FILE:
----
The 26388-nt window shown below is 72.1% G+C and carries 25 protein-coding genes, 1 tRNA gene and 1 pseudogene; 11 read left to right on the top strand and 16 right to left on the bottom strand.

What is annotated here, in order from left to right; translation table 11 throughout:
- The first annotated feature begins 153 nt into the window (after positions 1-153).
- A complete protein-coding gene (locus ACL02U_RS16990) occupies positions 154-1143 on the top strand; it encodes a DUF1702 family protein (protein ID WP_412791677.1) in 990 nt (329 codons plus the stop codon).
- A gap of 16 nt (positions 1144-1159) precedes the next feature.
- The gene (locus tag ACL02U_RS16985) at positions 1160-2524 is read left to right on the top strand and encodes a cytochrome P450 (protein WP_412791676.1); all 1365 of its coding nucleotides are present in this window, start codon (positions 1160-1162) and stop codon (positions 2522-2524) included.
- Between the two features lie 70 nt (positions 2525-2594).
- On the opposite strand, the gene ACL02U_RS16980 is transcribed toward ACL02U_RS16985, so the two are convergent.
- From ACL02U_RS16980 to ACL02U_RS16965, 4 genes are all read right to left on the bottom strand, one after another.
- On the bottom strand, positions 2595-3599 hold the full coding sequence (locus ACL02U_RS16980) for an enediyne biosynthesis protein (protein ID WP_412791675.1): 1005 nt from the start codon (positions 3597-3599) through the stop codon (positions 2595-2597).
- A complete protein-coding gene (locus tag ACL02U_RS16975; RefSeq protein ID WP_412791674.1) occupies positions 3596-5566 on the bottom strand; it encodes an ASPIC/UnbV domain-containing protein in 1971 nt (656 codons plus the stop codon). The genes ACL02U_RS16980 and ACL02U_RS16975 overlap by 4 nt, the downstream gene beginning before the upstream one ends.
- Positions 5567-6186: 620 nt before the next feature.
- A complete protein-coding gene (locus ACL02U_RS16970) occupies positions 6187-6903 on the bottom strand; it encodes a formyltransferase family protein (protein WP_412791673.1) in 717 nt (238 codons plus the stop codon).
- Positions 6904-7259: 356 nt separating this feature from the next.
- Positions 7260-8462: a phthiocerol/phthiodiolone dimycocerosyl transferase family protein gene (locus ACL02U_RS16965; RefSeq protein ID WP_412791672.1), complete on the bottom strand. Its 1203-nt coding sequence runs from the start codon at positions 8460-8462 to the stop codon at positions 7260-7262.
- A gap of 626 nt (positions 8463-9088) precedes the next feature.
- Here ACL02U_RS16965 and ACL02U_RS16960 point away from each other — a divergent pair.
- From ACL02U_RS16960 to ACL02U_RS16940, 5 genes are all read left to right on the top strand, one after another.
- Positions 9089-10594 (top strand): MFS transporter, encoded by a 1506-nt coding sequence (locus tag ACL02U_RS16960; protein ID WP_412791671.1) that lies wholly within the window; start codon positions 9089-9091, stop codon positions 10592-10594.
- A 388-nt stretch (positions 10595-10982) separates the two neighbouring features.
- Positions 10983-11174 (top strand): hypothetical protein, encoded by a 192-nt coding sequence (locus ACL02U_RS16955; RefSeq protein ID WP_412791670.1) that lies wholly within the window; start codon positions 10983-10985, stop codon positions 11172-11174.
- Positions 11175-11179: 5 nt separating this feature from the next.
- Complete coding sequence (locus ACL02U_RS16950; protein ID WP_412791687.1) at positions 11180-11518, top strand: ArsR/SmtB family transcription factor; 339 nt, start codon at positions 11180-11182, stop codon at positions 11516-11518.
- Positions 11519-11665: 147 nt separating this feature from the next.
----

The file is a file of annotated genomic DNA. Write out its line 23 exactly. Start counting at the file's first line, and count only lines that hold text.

- Complete coding sequence (locus ACL02U_RS16950; protein ID WP_412791687.1) at positions 11180-11518, top strand: ArsR/SmtB family transcription factor; 339 nt, start codon at positions 11180-11182, stop codon at positions 11516-11518.